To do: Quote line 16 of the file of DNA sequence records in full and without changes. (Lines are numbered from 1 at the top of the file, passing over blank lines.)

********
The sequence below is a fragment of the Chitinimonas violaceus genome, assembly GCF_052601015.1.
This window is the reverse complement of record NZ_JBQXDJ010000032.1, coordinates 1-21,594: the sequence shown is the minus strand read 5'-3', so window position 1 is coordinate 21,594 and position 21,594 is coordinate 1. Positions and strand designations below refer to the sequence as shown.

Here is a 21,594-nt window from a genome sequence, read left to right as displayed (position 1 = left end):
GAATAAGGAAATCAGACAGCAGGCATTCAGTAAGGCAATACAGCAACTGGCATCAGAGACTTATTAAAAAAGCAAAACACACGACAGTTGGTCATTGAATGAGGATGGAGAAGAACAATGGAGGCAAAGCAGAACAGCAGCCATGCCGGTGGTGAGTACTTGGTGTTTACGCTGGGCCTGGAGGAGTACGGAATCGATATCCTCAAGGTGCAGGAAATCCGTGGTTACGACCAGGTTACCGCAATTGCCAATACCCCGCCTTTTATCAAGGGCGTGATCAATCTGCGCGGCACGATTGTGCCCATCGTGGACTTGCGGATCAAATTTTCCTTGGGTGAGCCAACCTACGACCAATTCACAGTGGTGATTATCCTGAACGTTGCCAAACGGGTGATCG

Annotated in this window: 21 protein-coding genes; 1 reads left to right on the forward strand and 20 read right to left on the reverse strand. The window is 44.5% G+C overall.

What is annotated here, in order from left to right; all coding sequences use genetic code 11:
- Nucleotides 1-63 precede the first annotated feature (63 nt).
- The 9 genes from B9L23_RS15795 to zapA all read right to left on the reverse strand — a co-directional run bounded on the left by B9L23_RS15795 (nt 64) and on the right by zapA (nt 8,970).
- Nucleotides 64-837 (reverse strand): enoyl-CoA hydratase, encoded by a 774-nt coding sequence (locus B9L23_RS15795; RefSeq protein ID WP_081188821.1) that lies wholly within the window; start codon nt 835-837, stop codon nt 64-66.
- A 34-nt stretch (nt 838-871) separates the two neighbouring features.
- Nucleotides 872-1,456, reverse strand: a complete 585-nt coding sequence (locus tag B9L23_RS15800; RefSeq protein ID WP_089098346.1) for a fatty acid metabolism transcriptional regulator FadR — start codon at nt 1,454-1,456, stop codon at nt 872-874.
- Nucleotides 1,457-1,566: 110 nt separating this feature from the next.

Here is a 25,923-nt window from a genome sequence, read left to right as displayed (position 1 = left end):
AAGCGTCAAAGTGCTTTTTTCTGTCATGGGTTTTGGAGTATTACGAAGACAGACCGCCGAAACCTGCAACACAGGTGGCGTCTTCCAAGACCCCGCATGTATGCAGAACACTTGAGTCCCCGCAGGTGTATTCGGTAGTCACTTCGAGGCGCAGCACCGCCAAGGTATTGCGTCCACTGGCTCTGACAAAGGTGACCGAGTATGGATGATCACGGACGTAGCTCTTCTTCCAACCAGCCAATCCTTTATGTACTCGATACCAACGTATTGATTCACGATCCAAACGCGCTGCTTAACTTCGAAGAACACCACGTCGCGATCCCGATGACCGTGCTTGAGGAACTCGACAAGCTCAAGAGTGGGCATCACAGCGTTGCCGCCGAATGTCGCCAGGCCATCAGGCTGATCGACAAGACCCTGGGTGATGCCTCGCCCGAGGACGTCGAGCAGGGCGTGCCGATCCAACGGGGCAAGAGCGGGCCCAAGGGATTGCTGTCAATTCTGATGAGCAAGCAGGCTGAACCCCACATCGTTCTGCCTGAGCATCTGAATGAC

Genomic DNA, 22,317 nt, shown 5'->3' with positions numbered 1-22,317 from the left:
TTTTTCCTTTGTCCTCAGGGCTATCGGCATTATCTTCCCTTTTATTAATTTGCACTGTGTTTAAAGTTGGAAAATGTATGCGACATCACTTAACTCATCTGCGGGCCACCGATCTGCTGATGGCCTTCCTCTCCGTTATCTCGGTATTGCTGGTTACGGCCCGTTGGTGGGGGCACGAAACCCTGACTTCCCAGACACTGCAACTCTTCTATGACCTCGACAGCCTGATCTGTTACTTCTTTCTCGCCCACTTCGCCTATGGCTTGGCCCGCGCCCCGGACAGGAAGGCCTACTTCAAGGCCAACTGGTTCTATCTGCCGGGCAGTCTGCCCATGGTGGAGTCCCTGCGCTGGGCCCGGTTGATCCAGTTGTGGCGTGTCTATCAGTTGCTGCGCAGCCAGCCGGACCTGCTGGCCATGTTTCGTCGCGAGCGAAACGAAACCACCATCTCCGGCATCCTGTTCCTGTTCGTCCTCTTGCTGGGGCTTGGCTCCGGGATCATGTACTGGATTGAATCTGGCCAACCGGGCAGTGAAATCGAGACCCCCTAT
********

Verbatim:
TTTTTCCTTTGTCCTCAGGGCTATCGGCATTATCTTCCCTTTTATTAATTTGCACTGTGTTTAAAGTTGGAAAATGTATGCGACATCACTTAACTCATCTGCGGGCCACCGATCTGCTGATGGCCTTCCTCTCCGTTATCTCGGTATTGCTGGTTACGGCCCGTTGGTGGGGGCACGAAACCCTGACTTCCCAGACACTGCAACTCTTCTATGACCTCGACAGCCTGATCTGTTACTTCTTTCTCGCCCACTTCGCCTATGGCTTGGCCCGCGCCCCGGACAGGAAGGCCTACTTCAAGGCCAACTGGTTCTATCTGCCGGGCAGTCTGCCCATGGTGGAGTCCCTGCGCTGGGCCCGGTTGATCCAGTTGTGGCGTGTCTATCAGTTGCTGCGCAGCCAGCCGGACCTGCTGGCCATGTTTCGTCGCGAGCGAAACGAAACCACCATCTCCGGCATCCTGTTCCTGTTCGTCCTCTTGCTGGGGCTTGGCTCCGGGATCATGTACTGGATTGAATCTGGCCAACCGGGCAGTGAAATCGAGACCCCCTAT